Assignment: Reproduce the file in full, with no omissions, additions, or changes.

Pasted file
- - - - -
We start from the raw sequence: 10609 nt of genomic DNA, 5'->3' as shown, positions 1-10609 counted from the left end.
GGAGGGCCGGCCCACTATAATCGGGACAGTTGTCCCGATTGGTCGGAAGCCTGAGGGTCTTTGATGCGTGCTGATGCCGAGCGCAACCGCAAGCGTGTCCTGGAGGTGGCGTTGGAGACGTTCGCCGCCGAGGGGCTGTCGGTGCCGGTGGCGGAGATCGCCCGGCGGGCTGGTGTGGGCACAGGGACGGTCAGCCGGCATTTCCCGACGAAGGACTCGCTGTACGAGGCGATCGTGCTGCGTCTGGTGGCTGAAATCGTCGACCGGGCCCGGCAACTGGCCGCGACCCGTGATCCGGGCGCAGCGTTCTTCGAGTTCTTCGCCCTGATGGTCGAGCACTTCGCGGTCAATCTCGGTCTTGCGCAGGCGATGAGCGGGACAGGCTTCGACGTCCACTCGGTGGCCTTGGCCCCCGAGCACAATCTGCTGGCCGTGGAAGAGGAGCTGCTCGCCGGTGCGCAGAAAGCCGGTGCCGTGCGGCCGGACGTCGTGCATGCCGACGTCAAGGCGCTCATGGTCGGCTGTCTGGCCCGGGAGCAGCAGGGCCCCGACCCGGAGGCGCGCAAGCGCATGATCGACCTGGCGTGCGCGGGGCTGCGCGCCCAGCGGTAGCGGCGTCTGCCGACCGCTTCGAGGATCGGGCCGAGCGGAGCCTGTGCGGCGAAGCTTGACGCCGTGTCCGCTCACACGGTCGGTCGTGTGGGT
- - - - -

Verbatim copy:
We start from the raw sequence: 10609 nt of genomic DNA, 5'->3' as shown, positions 1-10609 counted from the left end.
GGAGGGCCGGCCCACTATAATCGGGACAGTTGTCCCGATTGGTCGGAAGCCTGAGGGTCTTTGATGCGTGCTGATGCCGAGCGCAACCGCAAGCGTGTCCTGGAGGTGGCGTTGGAGACGTTCGCCGCCGAGGGGCTGTCGGTGCCGGTGGCGGAGATCGCCCGGCGGGCTGGTGTGGGCACAGGGACGGTCAGCCGGCATTTCCCGACGAAGGACTCGCTGTACGAGGCGATCGTGCTGCGTCTGGTGGCTGAAATCGTCGACCGGGCCCGGCAACTGGCCGCGACCCGTGATCCGGGCGCAGCGTTCTTCGAGTTCTTCGCCCTGATGGTCGAGCACTTCGCGGTCAATCTCGGTCTTGCGCAGGCGATGAGCGGGACAGGCTTCGACGTCCACTCGGTGGCCTTGGCCCCCGAGCACAATCTGCTGGCCGTGGAAGAGGAGCTGCTCGCCGGTGCGCAGAAAGCCGGTGCCGTGCGGCCGGACGTCGTGCATGCCGACGTCAAGGCGCTCATGGTCGGCTGTCTGGCCCGGGAGCAGCAGGGCCCCGACCCGGAGGCGCGCAAGCGCATGATCGACCTGGCGTGCGCGGGGCTGCGCGCCCAGCGGTAGCGGCGTCTGCCGACCGCTTCGAGGATCGGGCCGAGCGGAGCCTGTGCGGCGAAGCTTGACGCCGTGTCCGCTCACACGGTCGGTCGTGTGGGT